Consider the following metaphor of a heavy backpack. As a person goes through life they experience an unexpected traumatic event. As a result, they stick the pain into a box, close the lid nice and tight, and shove it in their bag (where hopefully it stays put and out of sight, out of mind). This happens over and over again, new boxes big and small being shoved into their backpack. For many years this person doesn’t really notice the progressively-heavy burden weighing them down, though at some point in time they start to feel more sluggish than usual, have a harder time getting up the hill than before, or maybe their shoulder starts to feel sore. Then one day they add another box to their pack, this time causing everything to spill out. This is when a person often comes into therapy.
How big is your backpack???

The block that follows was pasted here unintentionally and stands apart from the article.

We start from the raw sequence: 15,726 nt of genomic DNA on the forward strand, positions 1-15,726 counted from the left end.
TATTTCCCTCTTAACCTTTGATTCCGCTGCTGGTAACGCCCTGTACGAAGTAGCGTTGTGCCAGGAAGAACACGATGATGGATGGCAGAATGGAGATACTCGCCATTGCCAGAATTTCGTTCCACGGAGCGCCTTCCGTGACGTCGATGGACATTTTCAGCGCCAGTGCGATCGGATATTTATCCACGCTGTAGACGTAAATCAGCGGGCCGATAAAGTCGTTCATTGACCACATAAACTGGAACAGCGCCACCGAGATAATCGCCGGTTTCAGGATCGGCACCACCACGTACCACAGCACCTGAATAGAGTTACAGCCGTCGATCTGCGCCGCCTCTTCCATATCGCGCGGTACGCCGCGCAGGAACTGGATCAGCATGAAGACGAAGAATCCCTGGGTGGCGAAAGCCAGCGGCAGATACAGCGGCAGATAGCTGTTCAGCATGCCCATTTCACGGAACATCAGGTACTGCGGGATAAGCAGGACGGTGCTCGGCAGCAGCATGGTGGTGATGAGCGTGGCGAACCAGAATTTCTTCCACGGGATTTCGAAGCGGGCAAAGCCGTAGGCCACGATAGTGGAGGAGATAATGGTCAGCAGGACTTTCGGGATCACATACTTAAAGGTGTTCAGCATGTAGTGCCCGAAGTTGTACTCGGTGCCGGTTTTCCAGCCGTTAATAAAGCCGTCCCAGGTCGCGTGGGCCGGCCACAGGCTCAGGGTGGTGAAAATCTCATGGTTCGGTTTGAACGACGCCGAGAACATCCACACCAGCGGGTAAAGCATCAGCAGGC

Click here to read our blog post on this subject.
Therapy for Trauma
Many clients will come into therapy traumatized and suffering from major post-traumatic stress symptoms. Others will gloss over or invalidate their experiences because they don’t feel they rise to the definition of “trauma.” They may unfairly compare themselves to others whose stories seem more extreme. We find it critical to explore and address all these emotional injuries so clients can experience life free from pain, unsatisfying relationships, and unhealthy patterns of behavior. This may include addressing single traumatic events or a lifetime of psychological injury. Regardless, we at Mangrove Therapy Group are equipped to help.
Click here to see our page on trauma therapy.
Schedule an Appointment with a Trauma Therapist in Palm Beach County, FL at Mangrove Therapy Group